He commented: “With the amount of development planned for Albany over the next few years, parking in this area needs urgent management. This proposal not only manages the current parking, which is almost at capacity, it puts in a system for the future needs of the area.

“The plan improves parking availability and encourages alternatives like carpooling. It will help solve current issues with illegal & poor parking in the area.”

Mr Strawbridge said Auckland Transport also had a new app for iPhone & Android, AT Park, which means you can pay for parking without coins.

Albany paid parking information & feedback form
Parking app

Attribution: Auckland Transport release.

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Gouging, but no improvement in service, for Australian airport parking

One headline read ‘ACCC slams airport parking gouge’, but the annual airport monitoring report by the Australian Competition & Consumer Commission reads more like an ‘Okay, they’re gouging’ coupled with a wallop from a bedraggled bus ticket.

The commission’s own release headline read ‘Lack of competitive pressure facilitates high profit margins at airports’ – indication enough that they’re gouging, but the commission has no power to act.

The Australian Government has directed the commission to monitor the performance of the 4 largest airports until 2020, but this monitoring role doesn’t involve direct regulation of monitored airports or any power to intervene in the airports’ setting of terms & conditions of access to their infrastructure.

The commission said in its release last week the 4 monitored airports – Brisbane, Melbourne, Perth & Sydney – “continue to enjoy high profit margins in both aeronautical & car parking activities”.

They’re the only suppliers of parking on airport grounds and, for every dollar of parking revenue, their profits ranged from a low of A63.7c for Perth Airport to A73.2c for Melbourne Airport.

The profit earned from a dollar of aeronautical revenue ranged from a low of A40.2c in Perth to a high of A50.1c in Sydney, which was the highest aeronautical services return in 11 years of monitoring.

The return on assets ranged from a low of 6.2% for Brisbane to a high of 12.4% for Sydney. The other 2 airports reported declines in this measure, but the commission noted that return on asset figures can be affected by asset revaluations.

Commission chair Rod Sims said: “The high profit margins of the airports indicate that they do not face much competitive pressure. However, savvy motorists are increasingly taking advantage of the discount rates available by booking car parking online. The discounts available may be a form of price discrimination, as price-conscious consumers will book ahead to receive discounts online while less price-sensitive consumers will pay higher drive-up prices.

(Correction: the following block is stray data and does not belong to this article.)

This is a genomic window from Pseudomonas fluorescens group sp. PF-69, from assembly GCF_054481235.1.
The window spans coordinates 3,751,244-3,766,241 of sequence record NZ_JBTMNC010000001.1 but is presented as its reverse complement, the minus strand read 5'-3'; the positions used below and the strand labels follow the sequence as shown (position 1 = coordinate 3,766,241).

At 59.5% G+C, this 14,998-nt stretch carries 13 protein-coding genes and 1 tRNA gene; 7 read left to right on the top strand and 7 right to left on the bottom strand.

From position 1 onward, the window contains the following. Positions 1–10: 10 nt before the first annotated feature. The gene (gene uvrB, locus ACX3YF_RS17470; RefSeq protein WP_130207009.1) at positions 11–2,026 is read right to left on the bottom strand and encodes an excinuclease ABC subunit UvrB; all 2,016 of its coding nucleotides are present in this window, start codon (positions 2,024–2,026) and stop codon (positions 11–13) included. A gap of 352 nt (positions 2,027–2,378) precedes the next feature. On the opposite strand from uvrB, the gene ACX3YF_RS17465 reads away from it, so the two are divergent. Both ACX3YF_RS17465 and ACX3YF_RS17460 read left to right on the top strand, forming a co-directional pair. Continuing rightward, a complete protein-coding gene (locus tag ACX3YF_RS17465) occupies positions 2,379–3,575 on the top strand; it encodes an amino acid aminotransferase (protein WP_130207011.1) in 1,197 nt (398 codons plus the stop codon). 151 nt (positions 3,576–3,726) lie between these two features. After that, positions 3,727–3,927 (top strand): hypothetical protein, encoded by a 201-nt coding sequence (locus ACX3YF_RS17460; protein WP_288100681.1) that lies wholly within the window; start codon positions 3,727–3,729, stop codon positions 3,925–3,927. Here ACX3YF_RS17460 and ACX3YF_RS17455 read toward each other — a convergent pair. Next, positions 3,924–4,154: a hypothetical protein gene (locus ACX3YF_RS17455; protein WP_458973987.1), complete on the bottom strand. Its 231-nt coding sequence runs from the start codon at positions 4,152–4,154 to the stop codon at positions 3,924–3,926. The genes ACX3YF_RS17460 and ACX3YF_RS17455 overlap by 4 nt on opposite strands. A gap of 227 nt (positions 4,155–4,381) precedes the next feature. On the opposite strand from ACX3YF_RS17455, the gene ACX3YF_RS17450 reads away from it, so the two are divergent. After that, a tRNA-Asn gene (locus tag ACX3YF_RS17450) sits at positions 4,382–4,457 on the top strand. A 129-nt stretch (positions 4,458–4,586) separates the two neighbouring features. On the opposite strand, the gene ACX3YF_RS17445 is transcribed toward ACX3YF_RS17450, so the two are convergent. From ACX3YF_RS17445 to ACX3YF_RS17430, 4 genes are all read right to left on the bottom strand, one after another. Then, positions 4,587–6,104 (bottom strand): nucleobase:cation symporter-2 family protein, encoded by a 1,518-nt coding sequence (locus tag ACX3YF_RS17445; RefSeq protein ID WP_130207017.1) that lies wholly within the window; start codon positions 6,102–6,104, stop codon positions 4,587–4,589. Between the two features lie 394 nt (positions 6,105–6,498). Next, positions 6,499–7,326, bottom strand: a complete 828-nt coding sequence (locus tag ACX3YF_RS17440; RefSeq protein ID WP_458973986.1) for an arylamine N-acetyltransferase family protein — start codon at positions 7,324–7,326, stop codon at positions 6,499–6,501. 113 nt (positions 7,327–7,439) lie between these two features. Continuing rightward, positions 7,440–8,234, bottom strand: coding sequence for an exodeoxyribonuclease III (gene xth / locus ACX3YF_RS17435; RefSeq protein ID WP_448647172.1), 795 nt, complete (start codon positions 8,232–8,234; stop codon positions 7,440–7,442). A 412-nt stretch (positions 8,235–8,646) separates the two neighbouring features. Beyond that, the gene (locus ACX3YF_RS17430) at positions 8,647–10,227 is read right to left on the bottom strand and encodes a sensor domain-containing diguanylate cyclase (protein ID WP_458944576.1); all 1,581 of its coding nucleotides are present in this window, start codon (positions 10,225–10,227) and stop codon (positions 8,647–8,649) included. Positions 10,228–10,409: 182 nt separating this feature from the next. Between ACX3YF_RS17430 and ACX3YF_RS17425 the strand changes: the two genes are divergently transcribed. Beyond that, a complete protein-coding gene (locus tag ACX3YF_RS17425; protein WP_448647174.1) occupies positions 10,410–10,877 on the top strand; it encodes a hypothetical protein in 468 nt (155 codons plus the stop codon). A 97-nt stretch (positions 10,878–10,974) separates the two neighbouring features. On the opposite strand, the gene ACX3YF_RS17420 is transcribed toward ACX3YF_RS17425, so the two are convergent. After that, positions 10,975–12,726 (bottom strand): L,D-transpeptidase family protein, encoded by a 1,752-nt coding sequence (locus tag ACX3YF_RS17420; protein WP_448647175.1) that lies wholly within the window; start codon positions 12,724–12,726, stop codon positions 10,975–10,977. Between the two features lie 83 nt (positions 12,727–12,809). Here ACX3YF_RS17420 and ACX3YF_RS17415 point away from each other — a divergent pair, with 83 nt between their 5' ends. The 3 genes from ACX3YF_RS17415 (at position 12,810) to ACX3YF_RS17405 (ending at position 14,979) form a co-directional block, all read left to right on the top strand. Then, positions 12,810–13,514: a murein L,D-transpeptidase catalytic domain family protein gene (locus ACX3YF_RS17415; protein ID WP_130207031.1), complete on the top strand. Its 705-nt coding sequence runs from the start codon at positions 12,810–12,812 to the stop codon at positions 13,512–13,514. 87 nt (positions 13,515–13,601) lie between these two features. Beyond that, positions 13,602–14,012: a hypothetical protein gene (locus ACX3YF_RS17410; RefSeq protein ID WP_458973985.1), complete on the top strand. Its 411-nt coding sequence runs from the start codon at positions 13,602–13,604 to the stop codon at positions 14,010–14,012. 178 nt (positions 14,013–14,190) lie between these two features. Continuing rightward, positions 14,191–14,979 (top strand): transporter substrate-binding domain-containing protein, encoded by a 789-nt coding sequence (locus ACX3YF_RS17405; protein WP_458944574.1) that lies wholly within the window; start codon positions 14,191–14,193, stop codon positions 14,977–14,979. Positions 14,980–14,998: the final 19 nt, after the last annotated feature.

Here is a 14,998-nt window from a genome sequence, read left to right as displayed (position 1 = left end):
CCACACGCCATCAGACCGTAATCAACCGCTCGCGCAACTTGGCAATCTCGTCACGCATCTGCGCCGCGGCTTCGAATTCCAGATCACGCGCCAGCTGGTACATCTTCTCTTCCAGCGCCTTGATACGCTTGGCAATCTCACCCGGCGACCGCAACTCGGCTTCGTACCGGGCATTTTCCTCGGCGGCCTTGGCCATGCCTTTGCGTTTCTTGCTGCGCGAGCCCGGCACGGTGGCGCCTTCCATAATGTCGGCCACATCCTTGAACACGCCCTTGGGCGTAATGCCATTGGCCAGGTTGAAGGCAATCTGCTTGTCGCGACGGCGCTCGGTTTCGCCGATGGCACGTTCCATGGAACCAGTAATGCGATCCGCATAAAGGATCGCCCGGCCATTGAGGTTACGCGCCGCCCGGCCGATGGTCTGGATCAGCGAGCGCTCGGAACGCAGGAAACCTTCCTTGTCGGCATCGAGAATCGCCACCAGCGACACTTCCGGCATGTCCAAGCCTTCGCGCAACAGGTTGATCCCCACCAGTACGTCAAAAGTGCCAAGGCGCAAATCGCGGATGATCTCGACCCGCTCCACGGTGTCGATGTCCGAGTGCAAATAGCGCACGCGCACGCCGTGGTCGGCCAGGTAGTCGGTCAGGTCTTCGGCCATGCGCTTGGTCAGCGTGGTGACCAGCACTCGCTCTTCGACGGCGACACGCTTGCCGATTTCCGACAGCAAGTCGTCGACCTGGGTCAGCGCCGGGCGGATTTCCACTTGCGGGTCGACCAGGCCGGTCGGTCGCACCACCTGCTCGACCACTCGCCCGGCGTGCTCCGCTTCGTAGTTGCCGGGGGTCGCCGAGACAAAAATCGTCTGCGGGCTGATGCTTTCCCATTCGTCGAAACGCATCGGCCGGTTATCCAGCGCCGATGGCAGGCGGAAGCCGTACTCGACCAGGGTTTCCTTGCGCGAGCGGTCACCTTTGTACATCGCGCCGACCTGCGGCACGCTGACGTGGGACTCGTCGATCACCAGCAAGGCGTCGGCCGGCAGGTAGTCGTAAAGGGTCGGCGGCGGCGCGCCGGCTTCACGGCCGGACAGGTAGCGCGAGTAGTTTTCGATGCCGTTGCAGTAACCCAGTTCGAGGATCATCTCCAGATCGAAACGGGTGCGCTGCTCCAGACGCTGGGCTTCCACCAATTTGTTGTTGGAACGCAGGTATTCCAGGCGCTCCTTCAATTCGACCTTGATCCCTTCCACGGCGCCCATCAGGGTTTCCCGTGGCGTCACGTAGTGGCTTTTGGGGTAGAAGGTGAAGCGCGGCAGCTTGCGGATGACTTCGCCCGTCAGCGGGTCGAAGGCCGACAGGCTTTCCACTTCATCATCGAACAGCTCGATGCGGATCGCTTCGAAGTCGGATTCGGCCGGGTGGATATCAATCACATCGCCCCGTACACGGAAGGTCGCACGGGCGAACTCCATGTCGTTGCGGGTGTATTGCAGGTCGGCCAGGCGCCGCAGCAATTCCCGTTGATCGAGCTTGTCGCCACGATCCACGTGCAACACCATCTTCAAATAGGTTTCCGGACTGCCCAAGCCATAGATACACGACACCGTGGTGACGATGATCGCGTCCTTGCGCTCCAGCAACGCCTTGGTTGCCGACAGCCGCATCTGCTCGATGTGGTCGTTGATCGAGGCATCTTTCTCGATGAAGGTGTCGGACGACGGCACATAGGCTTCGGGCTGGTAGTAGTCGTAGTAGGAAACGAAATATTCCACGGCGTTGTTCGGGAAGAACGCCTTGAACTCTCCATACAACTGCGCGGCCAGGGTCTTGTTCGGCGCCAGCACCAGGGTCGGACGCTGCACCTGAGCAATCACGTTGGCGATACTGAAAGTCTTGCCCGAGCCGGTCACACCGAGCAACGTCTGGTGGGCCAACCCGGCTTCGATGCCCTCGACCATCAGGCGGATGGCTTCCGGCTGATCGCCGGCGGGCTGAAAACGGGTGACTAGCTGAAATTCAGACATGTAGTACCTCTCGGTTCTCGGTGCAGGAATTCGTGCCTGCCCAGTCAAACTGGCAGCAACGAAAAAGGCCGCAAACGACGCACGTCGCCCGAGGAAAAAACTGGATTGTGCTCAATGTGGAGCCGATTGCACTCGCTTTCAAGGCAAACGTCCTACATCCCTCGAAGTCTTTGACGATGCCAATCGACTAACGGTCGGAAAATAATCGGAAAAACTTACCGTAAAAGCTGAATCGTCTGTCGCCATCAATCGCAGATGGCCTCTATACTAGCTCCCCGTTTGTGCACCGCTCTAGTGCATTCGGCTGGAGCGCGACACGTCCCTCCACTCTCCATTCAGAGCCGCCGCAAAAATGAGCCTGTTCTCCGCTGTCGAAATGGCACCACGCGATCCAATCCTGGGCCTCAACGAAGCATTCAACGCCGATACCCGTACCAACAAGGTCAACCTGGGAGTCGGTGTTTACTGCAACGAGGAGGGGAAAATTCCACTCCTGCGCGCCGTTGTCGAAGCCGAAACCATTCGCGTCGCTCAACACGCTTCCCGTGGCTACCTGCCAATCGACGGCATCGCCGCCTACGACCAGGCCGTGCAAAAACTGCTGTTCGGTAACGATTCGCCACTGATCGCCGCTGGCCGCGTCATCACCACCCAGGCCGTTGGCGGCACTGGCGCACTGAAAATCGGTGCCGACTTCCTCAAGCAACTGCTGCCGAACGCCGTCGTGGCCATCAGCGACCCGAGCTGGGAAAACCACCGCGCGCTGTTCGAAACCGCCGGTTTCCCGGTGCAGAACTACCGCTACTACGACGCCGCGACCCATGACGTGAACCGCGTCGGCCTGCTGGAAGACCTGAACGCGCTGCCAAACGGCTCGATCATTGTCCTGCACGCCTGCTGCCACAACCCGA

“The commission found that consumers parking at the airports could save up to 66.5% for longer durations by booking online. Consumers should consider all of their options, including whether they could obtain a cheaper rate by booking online or using an off-airport parking operator.”

Despite the high profit margins, Mr Sims said the quality of service hadn’t been increasing over the years. Brisbane Airport came out best, the commission found Brisbane & Perth provided a ‘good’ quality of service, but Melbourne & Sydney managed only a ‘satisfactory’ in surveys of airlines & passengers and objective indicators.

However, the commission said quality of service might improve in the future on the back of record levels of investment in aeronautical assets in 2014-15 – $A484 million including a new domestic terminal in Melbourne, $A334 million including a new runway in Brisbane, $A250 million including a new international terminal & domestic pier in Perth.

“Although airport investment tends to be lumpy in nature, the record levels of investment made by Melbourne, Brisbane & Perth in 2014-15 will possibly drive welcome service improvements for passengers,” Mr Sims said.

“There is also some optimism regarding better quality of service at Sydney Airport, which agreed to a formalised service level agreement with international airlines.”

The commission took a closer looked at the impact of airport rail links, but found they didn’t appear to provide a strong constraint on airports’ parking pricing. Instead, they competed more closely with other modes of transport such as taxis & other public transport services. Brisbane & Sydney Airports have rail links and one is under construction in Perth.